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Privacy group lauds Apple initiatives to protect user data from government requests

post #1 of 14
Thread Starter 
In a privacy report covering major tech companies' policies toward government data requests, digital rights advocate Electronic Frontier Foundation (EFF) awarded Apple a perfect six-stars after rating the firm in the doldrums for the past three years.


Source: EFF


According to the "Who Has Your Back" report published on Thursday, Apple earned credit in all six categories measured by EFF, including requiring warrants for content; informing users about data requests; publishing transparency reports; publishing law enforcement guidelines; fighting for user rights in courts; and fighting for user rights in Congress.

"Apple's rating is particularly striking because it had lagged behind industry competitors in prior years, earning just one star in 2011, 2012, and 2013," the EFF writes. "Apple shows remarkable improvement in its commitments to transparency and privacy."

Aside from the self-explanatory requirement of warrants for user data, the EFF notes that Apple now promises to inform users when the government makes such requests. Law enforcement agencies may force Apple to withhold the information from customers only if a correct court order is furnished.

Apple outlined its legal process guidelines for U.S. law enforcement agencies in a new webpage that went online last week. The publication is also one of the measurements used by the EFF in rating a protective company.

As for fighting in court, the EFF points to Apple's 2014 transparency report:

If there is any question about the legitimacy or scope of the court order, we challenge it and have done so in the past year.


Finally, Apple is a member of the Reform Government Surveillance Coalition, which the EFF says is a sign that the company opposes mass surveillance. According to the coalition's tenets, government policy should allow only targeted data requests that are lawful and made known to the user.
post #2 of 14

I was impressed, until I saw that Google (yikes), Facebook, Yahoo, and some others also got a perfect rating. Not that impressive anymore. 

 

Although this is laudable:

 

"Apple's rating is particularly striking because it had lagged behind industry competitors in prior years, earning just one star in 2011, 2012, and 2013," the EFF writes. "Apple shows remarkable improvement in its commitments to transparency and privacy."

post #3 of 14
Kudos to Apple! There weren't many perfect scores given out and it's good to see Apple among the top. Looking at the scores over previous years, they may be the most improved as well.
post #4 of 14

The Washington Post story about this focuses on Snapchat only getting one star out of 6, and then says "Nine companies received all six stars this year, including Facebook, Microsoft, Google and Yahoo."  The other 5 companies with 6/6 and not worthy of a mention (in the story or the teaser): Credo Mobile, Dropbox, Sonic.net, Twitter, and the most valuable company in the world.  One could say that they didn't call out Apple because it's not primarily an Internet company but then why is Microsoft listed and not Twitter.  Perhaps it's because no one cares about Apple (yeah, right).  Hard not to see this as an intentional slight.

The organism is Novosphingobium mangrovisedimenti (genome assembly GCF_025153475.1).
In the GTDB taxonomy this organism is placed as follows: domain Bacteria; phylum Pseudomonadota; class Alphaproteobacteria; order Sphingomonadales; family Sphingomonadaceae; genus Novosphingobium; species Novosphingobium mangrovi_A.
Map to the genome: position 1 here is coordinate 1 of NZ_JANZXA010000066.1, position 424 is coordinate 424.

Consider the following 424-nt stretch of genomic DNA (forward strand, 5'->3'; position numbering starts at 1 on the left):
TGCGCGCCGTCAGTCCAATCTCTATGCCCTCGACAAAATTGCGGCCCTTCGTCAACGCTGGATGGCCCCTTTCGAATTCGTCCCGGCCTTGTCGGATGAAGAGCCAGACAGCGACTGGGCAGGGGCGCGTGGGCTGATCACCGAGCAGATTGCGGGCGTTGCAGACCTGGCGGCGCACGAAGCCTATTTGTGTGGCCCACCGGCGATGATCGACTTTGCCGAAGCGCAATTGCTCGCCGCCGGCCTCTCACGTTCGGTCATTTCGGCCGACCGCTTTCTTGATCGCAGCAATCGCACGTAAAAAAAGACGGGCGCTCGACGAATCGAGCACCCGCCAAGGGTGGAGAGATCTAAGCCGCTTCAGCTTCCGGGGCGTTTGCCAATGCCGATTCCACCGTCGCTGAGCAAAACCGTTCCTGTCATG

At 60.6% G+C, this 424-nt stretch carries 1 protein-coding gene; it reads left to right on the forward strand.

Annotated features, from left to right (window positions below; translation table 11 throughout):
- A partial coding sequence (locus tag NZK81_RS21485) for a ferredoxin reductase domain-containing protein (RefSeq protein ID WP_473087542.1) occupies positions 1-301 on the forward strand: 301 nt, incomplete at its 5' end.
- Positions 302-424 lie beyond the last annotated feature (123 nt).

http://www.washingtonpost.com/blogs/the-switch/wp/2014/05/15/why-privacy-advocates-say-you-shouldnt-trust-snapchat-to-have-your-back-online/

post #5 of 14
The fact alone that the EFF has these awards in place is great. Now tech companies have a benchmark to work against, and it's one that can be improved over the years. For example I'd like to see some scores for hack-proofing and pervasive encryption.

If Google and Facebook also got perfect scores - great! It's not about "winning" here. All these companies should be expected to protect their user's privacy and the more do it the better. Google in particular has done a lot to protect data - note that Google is in a bit of a weird position. On the one hand, they want to keep all user data, because that is how they make money - they use your data and, indirectly, sell that to advertisers. But on the other hand they sure as hell don't want anyone else get their hands on that data, and so they protect it, and will fight to protect it.

What I want to start seeing at Apple is full client side encryption for everything on iCloud. Apple is in a unique position to offer actually secure storage of data - if Apple doesn't know what's on their servers, then it's also safe from anyone asking Apple for it or hacking Apple's servers. You can't tell what you don't know. Apple does not profit user data, nor does it sell it for advertising.
post #6 of 14
"... to protect user data protection..." ???
post #7 of 14
" Apple now promises to inform users when the government makes such requests"